By the way, I think it's important for me to announce that for my entire life I thought it was "cumberbun." Well, I mean, I've thought that since I first learned what one was. Obviously not when I was like two. Or six. Or probably not even when I was twelve.  Yet when searching for the correct spelling I was surprised to find this:  "A cummerbund (sometimes mistakenly spelled cumberbund) is a broad waist sash, usually pleated, which is often worn with single-breasted dinner jackets (or tuxedos)."

I consider it a success when communicating with my teen lends knowledge to mankind. And to me, specifically.

Looks to me like a fine day for a nervous breakdown.

You know how sometimes you're just standing in the middle of the kitchen, water on the stove boiling over, baby screaming at the top of his lungs while he attempts to open the fridge for the forty-seventh time to get into that can of shortening (again), pre-tween shouting how she can't possibly throw her dirty clothes into the laundry because her hands still hurt from horseback riding four days ago, the teen entering her second hour of showering with accompanied ghetto music blaring from down the hall, and you're imagining how peaceful the thinking gardens might be at the state mental hospital?

No? Just me?

Never mind.

Monday, April 11, 2011

Those Pork Rinds Totally Blew My Budget

You know what I'm never going to do again? Besides take a huge bite out of an onion and down it with a shot of whiskey just so I can dance the night away as opposed to staying in bed trying to sleep off a cold? Take Big V grocery shopping with me. Because that, my friends, was torture.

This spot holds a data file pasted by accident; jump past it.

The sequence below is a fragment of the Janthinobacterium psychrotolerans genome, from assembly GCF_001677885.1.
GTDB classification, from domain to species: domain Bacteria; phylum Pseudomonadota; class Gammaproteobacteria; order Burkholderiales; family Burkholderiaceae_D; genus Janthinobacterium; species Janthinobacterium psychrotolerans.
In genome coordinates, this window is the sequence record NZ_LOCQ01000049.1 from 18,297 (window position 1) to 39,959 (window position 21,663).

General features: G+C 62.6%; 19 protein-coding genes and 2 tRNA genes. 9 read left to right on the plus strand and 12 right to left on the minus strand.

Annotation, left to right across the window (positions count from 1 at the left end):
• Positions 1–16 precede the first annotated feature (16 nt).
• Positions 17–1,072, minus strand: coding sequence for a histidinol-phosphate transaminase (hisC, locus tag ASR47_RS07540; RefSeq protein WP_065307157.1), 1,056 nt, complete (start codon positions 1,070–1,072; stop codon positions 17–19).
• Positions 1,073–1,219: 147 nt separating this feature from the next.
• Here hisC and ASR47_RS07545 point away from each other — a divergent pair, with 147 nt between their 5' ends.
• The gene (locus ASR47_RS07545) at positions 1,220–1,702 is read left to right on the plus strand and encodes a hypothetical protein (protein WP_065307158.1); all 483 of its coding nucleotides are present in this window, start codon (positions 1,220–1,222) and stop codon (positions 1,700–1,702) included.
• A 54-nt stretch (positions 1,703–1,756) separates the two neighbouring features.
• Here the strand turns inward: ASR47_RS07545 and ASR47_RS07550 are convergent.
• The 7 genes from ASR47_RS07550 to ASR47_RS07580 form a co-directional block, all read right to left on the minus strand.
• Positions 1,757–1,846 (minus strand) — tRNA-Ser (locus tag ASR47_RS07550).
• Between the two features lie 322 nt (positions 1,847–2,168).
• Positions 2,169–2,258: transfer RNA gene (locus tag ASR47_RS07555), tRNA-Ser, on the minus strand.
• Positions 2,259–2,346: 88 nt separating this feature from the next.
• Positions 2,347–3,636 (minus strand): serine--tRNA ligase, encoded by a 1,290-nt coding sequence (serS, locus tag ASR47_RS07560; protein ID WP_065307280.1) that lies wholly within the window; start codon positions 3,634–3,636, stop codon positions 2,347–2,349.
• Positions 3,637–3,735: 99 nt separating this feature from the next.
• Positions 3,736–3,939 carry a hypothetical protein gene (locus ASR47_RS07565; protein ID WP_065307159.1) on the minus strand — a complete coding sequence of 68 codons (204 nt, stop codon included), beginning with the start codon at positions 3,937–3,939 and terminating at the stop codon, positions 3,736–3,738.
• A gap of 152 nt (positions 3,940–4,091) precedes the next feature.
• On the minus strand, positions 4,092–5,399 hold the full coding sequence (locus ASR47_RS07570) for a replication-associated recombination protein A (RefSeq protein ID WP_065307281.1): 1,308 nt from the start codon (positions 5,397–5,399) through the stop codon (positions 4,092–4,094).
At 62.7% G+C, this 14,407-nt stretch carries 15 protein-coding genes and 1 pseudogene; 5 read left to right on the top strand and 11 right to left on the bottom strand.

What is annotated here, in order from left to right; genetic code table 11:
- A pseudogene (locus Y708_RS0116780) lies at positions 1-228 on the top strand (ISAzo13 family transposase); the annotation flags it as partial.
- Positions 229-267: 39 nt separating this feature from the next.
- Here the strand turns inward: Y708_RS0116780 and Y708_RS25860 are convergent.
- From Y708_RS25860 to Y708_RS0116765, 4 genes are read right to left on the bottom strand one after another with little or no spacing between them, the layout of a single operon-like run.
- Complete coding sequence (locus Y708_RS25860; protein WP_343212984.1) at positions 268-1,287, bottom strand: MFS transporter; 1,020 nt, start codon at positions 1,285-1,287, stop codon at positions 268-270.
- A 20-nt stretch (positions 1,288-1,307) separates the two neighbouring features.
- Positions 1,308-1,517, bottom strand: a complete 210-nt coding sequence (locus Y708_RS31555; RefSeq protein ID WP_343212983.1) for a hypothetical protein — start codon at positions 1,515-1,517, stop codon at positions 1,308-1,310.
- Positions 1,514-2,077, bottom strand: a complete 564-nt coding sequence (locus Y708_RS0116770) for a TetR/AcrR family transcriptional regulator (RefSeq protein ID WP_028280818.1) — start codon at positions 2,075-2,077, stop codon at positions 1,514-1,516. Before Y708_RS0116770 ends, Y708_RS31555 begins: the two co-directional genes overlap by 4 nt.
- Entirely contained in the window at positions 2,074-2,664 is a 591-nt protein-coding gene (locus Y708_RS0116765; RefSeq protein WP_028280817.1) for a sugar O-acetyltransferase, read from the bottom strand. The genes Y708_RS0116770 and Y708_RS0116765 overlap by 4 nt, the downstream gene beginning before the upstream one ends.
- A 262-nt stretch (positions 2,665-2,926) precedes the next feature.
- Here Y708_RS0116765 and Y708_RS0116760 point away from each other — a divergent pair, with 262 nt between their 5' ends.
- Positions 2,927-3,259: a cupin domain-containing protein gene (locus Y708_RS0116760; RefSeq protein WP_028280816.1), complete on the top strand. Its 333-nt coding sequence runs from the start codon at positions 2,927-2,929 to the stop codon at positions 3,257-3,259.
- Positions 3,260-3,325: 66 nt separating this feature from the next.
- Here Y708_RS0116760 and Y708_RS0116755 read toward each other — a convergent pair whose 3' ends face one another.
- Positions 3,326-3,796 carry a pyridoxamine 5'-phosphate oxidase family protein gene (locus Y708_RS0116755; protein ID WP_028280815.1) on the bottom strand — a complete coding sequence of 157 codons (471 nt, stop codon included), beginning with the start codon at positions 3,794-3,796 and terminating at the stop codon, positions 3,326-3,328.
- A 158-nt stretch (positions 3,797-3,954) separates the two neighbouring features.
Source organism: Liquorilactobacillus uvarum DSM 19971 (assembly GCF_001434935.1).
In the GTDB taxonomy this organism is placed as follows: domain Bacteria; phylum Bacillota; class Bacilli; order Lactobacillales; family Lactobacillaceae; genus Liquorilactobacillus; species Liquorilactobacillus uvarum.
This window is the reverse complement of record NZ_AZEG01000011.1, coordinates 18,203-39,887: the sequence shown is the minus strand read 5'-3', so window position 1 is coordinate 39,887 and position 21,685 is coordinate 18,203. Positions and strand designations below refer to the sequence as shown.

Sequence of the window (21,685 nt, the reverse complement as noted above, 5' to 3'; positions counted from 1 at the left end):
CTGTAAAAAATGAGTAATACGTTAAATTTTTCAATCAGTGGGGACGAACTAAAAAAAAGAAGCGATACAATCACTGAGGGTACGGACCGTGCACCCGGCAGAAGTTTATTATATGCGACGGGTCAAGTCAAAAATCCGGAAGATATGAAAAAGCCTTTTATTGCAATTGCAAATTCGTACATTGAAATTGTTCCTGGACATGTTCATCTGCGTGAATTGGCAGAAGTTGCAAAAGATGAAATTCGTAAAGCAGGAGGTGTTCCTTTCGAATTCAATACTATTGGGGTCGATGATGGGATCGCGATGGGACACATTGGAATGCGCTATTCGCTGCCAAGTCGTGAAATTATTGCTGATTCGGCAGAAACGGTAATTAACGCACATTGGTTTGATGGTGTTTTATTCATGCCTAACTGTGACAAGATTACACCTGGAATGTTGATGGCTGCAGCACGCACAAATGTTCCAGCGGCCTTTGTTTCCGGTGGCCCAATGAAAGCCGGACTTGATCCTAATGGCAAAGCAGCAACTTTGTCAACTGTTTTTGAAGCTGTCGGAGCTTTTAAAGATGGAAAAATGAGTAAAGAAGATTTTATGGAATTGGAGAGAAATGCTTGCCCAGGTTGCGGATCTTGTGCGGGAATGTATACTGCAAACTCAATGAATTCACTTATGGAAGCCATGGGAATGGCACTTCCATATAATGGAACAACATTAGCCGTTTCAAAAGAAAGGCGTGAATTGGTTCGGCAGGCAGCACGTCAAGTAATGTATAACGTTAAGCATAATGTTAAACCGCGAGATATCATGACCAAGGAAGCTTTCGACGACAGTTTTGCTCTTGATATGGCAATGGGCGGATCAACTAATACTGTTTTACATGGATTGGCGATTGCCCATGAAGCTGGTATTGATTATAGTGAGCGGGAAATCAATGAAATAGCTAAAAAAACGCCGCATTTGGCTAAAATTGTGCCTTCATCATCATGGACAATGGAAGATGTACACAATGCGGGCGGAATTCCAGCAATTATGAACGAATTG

First off, when I go shopping with the kids and they're trying to dump boxes of hostess cupcakes in the cart, I can snap at them at tell them to put it back or they're not going to watch TV for a week. Do you know how people look at you when you say that to a grown man? Not very nicely, if I do say so myself. Instead, they're all shaking their heads muttering things like why do all the nice men end up with such bitchy women?

Also, do you know how many aisles are in a grocery store? Way too many to hear, "Oh! I forgot about these! I really like these. We should get these." Again. And again. And again.

And, like most Americans we're on a budget. A budget I had to remind V of several times as he was tossing in bags of pork rinds and jars of seasoned mustard. Also, this cart is getting heavy so maybe you should push it with your big manly arms and then maybe you'll be distracted and not keep throwing crap in the cart.

Except you can't push the cart without running into the back of my foot, can you? Which leads to the question why must you actually push the cart a half inch behind me? Are you intentionally trying to see if I'll punch you in public? And so I'll just push it myself.

And then, Big V wanted to know what that paper was I grabbed when I first came into the store. Which would be the store coupons. Which are great when something you need is on sale.

Big V was very impressed with the super savings. So impressed, in fact, he snatched that flyer right out of my hands and started sprinting around the store intent on finding every great deal listed.

Tuna fish? Why look! You can get three cans for a dollar! Surely we'll need those!

Hey! Looky here - frozen pot pies are on sale! But no one eats frozen pot pies. Doesn't matter! They're on sale so surely we shall buy some!

And that is how my $80 budgeted grocery bill came to $120 and why Big V is never accompanying me to the grocery store ever again. Although, on a positive note, we did save twenty dollars in coupons.

Oh. And the onion/whiskey thing? Totally works.